FIGS. 1A and 1B are perspective views of the IR source showing the vertical mounting orientation of the foil within a deep reflector and the external geometry of the present device, respectively. The diameter of the reflector is shown as being approximately equal to the diameter of the clear aperture of the cap assembly shown in FIG. 1B.
FIGS. 2A and 2B are top and side plane views of the present invention showing the IR source relative to the present mounting pins and the reflector. The center point of the strip is coincident with the focal point of the reflector.
FIG. 3 is a plane view looking down on the top of the mounting pins and the edge of the emitting strip. The drawing shows the attachment of the strip around the back side of one of the pins to provide strain relief for thermal expansion and contraction of the strip.
FIG. 4 is a cross sectional view of the IR source perpendicular to the plane of the foil showing typical ray traces from the center and edges of the strip to an arbitrary point on the reflector.
The IR source defined by this invention consists of a narrow strip of thin metallic foil mounted around the opposite sides of opposing pins of a small transistor outline (TO-5) type metal package with hermetic glass sealed feed-through pins. The plane of the foil is parallel to the optical axis of a deep reflector in the shape of a parabola or ellipse attached to the face of a header and which has angled cut-outs (FIGS. 1A and 2A) to provide clearance around the feed-through pins. The midpoint of the foil is ideally located at the focal point of the reflector. The entire foil lies below the plane of the top of the reflector so that the reflector subtends a large solid angle around the source.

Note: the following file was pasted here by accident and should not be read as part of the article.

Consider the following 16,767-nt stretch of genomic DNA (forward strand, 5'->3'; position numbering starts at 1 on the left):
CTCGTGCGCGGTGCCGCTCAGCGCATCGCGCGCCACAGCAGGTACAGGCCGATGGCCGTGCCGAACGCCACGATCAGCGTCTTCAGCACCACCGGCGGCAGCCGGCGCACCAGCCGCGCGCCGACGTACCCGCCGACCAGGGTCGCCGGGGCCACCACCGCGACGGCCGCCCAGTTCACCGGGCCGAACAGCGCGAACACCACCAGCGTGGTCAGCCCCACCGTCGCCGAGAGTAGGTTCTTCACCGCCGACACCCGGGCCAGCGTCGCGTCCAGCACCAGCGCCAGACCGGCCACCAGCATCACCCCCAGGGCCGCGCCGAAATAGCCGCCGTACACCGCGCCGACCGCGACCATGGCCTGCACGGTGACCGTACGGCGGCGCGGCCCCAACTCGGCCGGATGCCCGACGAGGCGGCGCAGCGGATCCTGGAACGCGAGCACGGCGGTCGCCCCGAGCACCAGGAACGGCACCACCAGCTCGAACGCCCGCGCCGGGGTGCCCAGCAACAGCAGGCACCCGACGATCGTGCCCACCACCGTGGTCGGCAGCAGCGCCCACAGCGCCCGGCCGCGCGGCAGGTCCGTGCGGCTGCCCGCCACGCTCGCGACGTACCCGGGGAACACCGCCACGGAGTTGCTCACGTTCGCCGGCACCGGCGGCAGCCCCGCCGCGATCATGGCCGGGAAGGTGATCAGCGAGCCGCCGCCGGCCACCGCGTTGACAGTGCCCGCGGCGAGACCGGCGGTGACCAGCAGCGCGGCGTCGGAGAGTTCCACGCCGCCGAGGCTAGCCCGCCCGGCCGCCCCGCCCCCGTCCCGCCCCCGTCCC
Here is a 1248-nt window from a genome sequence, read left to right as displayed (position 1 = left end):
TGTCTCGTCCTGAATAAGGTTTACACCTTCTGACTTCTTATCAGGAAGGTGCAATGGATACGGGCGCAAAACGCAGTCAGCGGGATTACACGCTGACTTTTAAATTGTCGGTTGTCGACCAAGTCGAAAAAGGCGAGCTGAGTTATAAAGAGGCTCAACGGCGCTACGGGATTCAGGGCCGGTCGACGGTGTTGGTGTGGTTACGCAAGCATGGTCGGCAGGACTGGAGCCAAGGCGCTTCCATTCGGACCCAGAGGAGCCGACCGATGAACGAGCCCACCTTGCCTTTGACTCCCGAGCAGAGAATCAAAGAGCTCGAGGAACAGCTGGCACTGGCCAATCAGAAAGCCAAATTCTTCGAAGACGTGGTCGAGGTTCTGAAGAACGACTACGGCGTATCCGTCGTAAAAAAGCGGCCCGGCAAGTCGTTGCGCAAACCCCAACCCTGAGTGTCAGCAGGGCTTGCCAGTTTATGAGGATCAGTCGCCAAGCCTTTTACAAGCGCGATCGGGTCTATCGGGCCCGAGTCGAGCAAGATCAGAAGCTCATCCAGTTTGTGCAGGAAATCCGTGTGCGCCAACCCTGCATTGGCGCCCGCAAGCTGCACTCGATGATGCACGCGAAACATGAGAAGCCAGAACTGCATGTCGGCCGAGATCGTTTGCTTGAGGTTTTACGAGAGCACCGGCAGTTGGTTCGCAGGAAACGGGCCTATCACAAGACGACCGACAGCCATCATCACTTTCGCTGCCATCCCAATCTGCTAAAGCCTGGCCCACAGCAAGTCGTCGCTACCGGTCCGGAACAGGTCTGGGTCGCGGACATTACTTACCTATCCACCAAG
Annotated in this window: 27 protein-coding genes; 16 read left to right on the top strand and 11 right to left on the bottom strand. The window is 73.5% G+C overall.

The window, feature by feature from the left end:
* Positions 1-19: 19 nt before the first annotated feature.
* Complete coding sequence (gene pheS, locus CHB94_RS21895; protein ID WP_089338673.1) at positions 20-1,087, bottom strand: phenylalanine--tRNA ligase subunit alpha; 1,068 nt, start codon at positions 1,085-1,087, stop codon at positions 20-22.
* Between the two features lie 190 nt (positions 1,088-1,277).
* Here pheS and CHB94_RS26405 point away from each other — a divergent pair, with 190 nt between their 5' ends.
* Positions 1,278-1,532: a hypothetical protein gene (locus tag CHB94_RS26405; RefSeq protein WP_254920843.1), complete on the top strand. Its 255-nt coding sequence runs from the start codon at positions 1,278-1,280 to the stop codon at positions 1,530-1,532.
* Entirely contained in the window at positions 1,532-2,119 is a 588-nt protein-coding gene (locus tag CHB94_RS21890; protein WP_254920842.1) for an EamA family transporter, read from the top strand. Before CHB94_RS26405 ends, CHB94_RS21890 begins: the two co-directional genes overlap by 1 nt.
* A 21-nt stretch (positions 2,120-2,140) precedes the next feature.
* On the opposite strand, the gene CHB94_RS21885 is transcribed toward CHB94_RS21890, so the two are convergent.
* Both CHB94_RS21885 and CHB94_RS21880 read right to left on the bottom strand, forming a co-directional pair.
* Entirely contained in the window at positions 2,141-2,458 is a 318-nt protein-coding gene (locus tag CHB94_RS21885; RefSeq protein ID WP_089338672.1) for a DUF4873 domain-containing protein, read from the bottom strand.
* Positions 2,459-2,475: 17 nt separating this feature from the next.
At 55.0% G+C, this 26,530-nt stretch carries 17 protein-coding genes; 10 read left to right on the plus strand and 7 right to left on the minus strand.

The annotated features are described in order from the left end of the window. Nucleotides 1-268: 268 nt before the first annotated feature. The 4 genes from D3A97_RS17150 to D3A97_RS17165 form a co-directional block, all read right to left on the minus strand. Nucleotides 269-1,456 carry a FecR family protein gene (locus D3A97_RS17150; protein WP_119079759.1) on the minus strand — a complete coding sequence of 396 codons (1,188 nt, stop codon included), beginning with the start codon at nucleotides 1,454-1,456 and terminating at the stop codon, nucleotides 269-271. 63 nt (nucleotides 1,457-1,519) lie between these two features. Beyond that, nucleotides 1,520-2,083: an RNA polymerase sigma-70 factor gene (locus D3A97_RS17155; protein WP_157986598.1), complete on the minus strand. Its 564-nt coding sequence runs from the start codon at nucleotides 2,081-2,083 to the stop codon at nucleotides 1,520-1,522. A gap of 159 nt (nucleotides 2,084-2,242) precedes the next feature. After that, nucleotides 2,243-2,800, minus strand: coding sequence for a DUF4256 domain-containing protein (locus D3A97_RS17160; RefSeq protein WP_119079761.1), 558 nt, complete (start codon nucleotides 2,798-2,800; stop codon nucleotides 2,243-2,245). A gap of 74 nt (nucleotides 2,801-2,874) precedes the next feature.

The emitting element is a narrow strip of metal such as nichrome 80/20 foil that, depending upon the desired power input, varies in width from 0.020 in. to 0.050 in. The surface of the foil is oxidized or otherwise coated under controlled conditions to maximize the emissivity to greater than or equal to 0.88. The thickness of the foil is ideally 5 microns to 8 microns but is not limited to those values. The optimal thickness and width are selected on the basis of the desired input power which is typically one to three watts, pulsing frequency, duty cycle and modulation characteristic.
The reflector can be made of polished aluminum, which could be plated or coated with gold or silver with a diameter equal to the clear aperture of the cap. Small angled cut-outs are made on opposite sides of the reflector to provide clearance around the eyelets for the mounting and electrical feed-through pins in the header. The cut-outs are sufficiently deep so that the edge of the foil at its lowest position will not touch and be electrically short circuited by the reflector.
The cap contains a concentric hole or aperture and may have a hermetically sealed window of a material transmitting in the desired IR wavelength range. Antireflection coatings and coated filters may also be used to increase transmission and limit the wavelength range. Window and filter materials include sapphire, calcium fluoride, zinc selenide, silicon and germanium.